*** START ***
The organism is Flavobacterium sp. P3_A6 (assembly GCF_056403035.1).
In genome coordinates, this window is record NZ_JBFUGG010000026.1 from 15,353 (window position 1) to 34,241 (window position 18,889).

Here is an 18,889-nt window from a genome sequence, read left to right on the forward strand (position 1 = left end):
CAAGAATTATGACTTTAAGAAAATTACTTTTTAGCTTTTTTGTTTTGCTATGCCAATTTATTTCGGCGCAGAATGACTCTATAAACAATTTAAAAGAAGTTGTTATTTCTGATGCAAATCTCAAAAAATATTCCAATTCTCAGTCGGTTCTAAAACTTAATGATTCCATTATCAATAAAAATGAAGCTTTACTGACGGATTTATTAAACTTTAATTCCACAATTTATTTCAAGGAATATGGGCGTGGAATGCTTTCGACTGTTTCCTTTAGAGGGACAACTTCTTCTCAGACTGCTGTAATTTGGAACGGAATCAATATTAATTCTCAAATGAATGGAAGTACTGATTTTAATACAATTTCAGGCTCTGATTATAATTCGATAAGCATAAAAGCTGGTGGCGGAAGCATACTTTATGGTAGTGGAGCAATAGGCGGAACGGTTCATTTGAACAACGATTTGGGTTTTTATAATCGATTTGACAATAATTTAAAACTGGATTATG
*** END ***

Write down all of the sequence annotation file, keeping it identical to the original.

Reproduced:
The organism is Flavobacterium sp. P3_A6 (assembly GCF_056403035.1).
In genome coordinates, this window is record NZ_JBFUGG010000026.1 from 15,353 (window position 1) to 34,241 (window position 18,889).

Here is an 18,889-nt window from a genome sequence, read left to right on the forward strand (position 1 = left end):
CAAGAATTATGACTTTAAGAAAATTACTTTTTAGCTTTTTTGTTTTGCTATGCCAATTTATTTCGGCGCAGAATGACTCTATAAACAATTTAAAAGAAGTTGTTATTTCTGATGCAAATCTCAAAAAATATTCCAATTCTCAGTCGGTTCTAAAACTTAATGATTCCATTATCAATAAAAATGAAGCTTTACTGACGGATTTATTAAACTTTAATTCCACAATTTATTTCAAGGAATATGGGCGTGGAATGCTTTCGACTGTTTCCTTTAGAGGGACAACTTCTTCTCAGACTGCTGTAATTTGGAACGGAATCAATATTAATTCTCAAATGAATGGAAGTACTGATTTTAATACAATTTCAGGCTCTGATTATAATTCGATAAGCATAAAAGCTGGTGGCGGAAGCATACTTTATGGTAGTGGAGCAATAGGCGGAACGGTTCATTTGAACAACGATTTGGGTTTTTATAATCGATTTGACAATAATTTAAAACTGGATTATG